I’m slogging up Newport Road, Cardiff carrying two bags of shopping and with a rucksack on my back. It’s been raining and there’s water everywhere. A cyclist dressed like a praying mantis and going like a rocket barrels down the narrowing pavement as it passes under the Valley Rail line to Queen Street Station. Pedestrians scatter. But somehow not me. I end up with my carrier of apples, M&S ready meals, a CD by Jeff Beck and a DVD of Elvis’ first four films (reduced to ten quid so therefore essential) ripped from my hand and scattered to the four winds. The streaking cyclist vanishes into the distance. Par for the course, this course, so it seems. Newport Road, the eastern gateway, the route out of here to Wales’ first city, Newport. Then Chepstow, the border and centralist England beyond. The only place now without its own devolved administration, as a Tweeter recently said.
I’ve come along here, down the years, with any number of writers. Adrian Mitchell when he was resident author at the Sherman. Adrian Henri after the Liverpool Scene had played Charles Street. Hunting for a late night drink. With Czech grandmaster Miroslav Holub looking for a room. With sound poet Bob Cobbing heading to my house to sleep on my battered settee.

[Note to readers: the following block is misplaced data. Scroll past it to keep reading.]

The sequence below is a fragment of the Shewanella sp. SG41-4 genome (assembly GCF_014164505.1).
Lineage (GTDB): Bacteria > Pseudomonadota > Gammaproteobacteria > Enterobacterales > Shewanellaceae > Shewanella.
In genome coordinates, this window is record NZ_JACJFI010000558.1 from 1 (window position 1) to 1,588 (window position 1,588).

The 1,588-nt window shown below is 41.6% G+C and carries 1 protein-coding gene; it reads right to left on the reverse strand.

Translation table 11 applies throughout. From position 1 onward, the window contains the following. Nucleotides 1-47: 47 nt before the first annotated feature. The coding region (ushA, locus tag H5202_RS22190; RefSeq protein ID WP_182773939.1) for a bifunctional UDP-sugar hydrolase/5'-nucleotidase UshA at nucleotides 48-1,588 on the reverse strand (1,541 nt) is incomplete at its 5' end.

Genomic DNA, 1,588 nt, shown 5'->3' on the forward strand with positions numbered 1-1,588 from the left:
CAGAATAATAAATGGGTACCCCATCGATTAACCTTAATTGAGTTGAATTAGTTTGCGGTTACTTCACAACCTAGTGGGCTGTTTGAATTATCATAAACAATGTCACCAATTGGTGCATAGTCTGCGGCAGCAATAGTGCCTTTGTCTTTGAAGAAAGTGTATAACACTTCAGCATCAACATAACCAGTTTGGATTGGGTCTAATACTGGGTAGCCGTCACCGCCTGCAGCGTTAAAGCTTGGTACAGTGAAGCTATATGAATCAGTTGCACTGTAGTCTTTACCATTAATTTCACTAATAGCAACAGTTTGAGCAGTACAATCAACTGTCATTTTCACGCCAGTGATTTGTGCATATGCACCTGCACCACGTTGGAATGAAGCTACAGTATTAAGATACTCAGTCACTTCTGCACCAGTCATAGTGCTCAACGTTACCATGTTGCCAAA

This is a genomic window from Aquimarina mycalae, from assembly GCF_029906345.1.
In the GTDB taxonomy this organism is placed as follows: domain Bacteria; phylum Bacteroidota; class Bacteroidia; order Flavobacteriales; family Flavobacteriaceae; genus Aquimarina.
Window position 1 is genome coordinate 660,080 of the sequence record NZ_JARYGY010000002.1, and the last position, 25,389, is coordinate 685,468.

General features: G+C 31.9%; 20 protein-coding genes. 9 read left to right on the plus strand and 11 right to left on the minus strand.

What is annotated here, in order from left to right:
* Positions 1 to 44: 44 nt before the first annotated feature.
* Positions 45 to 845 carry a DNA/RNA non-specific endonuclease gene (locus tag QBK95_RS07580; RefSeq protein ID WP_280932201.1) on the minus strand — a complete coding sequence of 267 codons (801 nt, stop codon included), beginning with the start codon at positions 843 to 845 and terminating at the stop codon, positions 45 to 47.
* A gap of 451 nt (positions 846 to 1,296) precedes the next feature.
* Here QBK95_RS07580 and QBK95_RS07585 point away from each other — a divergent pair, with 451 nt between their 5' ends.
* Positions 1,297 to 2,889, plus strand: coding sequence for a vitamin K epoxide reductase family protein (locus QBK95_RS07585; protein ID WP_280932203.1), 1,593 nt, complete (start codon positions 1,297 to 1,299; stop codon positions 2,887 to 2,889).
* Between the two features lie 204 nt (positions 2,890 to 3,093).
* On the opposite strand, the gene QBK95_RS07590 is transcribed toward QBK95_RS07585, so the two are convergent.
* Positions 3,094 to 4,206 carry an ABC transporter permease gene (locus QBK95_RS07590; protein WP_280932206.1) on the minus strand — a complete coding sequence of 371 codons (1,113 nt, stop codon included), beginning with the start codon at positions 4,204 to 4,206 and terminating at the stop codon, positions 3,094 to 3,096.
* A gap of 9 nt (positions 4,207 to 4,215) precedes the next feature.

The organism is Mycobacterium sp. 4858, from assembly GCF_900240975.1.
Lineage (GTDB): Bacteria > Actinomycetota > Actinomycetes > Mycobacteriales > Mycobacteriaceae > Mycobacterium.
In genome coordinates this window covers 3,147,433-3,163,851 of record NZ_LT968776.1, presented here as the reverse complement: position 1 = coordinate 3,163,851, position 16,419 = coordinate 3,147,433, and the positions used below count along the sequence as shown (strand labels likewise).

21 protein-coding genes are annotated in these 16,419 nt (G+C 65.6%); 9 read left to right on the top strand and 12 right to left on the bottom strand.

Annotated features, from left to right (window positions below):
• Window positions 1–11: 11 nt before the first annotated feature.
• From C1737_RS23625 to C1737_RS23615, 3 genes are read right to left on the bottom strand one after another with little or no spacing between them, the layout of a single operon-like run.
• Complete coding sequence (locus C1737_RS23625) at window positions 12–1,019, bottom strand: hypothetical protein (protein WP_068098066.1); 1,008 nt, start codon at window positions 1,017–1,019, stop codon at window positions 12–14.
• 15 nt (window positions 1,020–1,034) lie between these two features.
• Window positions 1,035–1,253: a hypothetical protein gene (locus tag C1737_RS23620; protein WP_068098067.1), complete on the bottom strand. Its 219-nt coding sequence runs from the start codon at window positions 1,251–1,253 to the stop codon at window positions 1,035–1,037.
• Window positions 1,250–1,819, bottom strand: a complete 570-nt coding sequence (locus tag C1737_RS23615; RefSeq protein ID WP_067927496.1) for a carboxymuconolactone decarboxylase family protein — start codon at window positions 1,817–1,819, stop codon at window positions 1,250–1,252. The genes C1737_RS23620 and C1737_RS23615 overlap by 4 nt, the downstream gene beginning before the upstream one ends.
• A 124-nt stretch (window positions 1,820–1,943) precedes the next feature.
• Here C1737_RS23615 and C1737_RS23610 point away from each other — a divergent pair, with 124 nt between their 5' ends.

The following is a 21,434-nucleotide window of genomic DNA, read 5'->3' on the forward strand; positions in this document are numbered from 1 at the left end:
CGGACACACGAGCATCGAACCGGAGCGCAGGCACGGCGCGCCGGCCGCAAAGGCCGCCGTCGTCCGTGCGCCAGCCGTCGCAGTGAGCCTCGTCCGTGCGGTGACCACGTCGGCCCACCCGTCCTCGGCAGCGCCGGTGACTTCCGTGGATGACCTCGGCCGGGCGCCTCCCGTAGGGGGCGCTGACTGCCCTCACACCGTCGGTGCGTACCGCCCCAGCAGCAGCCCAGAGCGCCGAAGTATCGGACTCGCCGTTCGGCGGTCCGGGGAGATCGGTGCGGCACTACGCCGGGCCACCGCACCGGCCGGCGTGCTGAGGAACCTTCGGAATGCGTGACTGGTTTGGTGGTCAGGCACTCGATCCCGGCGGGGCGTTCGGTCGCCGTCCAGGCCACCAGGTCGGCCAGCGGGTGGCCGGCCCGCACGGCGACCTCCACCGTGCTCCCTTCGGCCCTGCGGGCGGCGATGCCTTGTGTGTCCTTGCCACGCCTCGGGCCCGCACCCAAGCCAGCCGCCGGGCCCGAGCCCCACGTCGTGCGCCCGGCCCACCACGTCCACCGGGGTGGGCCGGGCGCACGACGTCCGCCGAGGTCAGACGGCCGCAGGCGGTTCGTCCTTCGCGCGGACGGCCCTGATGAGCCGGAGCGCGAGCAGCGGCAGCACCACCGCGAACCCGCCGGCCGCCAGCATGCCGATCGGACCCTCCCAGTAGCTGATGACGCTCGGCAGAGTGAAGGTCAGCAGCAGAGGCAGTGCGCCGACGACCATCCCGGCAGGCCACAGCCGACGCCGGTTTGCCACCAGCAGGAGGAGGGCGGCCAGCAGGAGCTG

There seems to be something about this whole writers on tour business that is against proper hotels preferring cut-price put-you-ups instead. It’s happened to me. I’ve slept on z-beds, collapsed couches, mattresses with mammary droop, sleeping bags on floors and piles of blankets. When you are touring you get expenses, yes, but given the level of fee usually offered you need to spend them with care.
This is one of the essential difficulties with writing. Everyone expects you to do it for free, or for a fee so low it might as well be. There’s a notion that somehow your book sales will increase and you’ll get your costs back from the margin you make on that. Or that your publisher, rich beyond dreams, will magically cover whatever you spend. Limousine, five star, fine dining, multiple top end sandwiches in the first class on the way back.
Last time I got myself up to the level of entitlement to that it turned out that the line I was travelling on didn’t run first class carriages. And when I asked my publisher to pay for my overnight at the five-star Llangollen Hilton they just laughed.
Back on Newport Road I’ve reached the Four Elms, a place where Ifor Thomas once carved a stack of books into fragments with a chain saw. You could do that then. No health and safety. Another bike hurtles towards me. I hide in the bus shelter. Is the world getting better or worse?